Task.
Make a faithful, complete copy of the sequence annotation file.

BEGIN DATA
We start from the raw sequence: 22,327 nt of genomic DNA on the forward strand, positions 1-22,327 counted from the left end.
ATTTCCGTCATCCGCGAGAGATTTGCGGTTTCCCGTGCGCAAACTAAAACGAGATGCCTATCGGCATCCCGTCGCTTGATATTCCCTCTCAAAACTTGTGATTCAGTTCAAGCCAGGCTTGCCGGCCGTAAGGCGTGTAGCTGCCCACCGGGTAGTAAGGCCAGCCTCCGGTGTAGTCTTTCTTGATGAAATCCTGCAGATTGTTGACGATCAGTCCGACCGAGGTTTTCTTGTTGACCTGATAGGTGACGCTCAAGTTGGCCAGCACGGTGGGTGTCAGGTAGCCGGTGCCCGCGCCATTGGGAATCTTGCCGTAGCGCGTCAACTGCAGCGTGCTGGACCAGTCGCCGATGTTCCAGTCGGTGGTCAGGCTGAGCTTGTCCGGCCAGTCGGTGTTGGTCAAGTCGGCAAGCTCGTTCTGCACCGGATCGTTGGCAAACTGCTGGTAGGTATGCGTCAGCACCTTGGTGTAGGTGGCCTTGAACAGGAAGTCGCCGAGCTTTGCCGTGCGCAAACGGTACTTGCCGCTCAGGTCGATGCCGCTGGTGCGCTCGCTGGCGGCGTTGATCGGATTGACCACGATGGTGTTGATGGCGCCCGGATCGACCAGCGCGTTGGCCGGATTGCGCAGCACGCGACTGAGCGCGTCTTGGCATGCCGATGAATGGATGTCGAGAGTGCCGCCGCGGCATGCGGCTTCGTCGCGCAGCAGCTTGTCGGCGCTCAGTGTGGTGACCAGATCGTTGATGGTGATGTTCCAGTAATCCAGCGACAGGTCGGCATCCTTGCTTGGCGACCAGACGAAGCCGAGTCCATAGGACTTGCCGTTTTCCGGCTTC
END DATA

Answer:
We start from the raw sequence: 22,327 nt of genomic DNA on the forward strand, positions 1-22,327 counted from the left end.
ATTTCCGTCATCCGCGAGAGATTTGCGGTTTCCCGTGCGCAAACTAAAACGAGATGCCTATCGGCATCCCGTCGCTTGATATTCCCTCTCAAAACTTGTGATTCAGTTCAAGCCAGGCTTGCCGGCCGTAAGGCGTGTAGCTGCCCACCGGGTAGTAAGGCCAGCCTCCGGTGTAGTCTTTCTTGATGAAATCCTGCAGATTGTTGACGATCAGTCCGACCGAGGTTTTCTTGTTGACCTGATAGGTGACGCTCAAGTTGGCCAGCACGGTGGGTGTCAGGTAGCCGGTGCCCGCGCCATTGGGAATCTTGCCGTAGCGCGTCAACTGCAGCGTGCTGGACCAGTCGCCGATGTTCCAGTCGGTGGTCAGGCTGAGCTTGTCCGGCCAGTCGGTGTTGGTCAAGTCGGCAAGCTCGTTCTGCACCGGATCGTTGGCAAACTGCTGGTAGGTATGCGTCAGCACCTTGGTGTAGGTGGCCTTGAACAGGAAGTCGCCGAGCTTTGCCGTGCGCAAACGGTACTTGCCGCTCAGGTCGATGCCGCTGGTGCGCTCGCTGGCGGCGTTGATCGGATTGACCACGATGGTGTTGATGGCGCCCGGATCGACCAGCGCGTTGGCCGGATTGCGCAGCACGCGACTGAGCGCGTCTTGGCATGCCGATGAATGGATGTCGAGAGTGCCGCCGCGGCATGCGGCTTCGTCGCGCAGCAGCTTGTCGGCGCTCAGTGTGGTGACCAGATCGTTGATGGTGATGTTCCAGTAATCCAGCGACAGGTCGGCATCCTTGCTTGGCGACCAGACGAAGCCGAGTCCATAGGACTTGCCGTTTTCCGGCTTC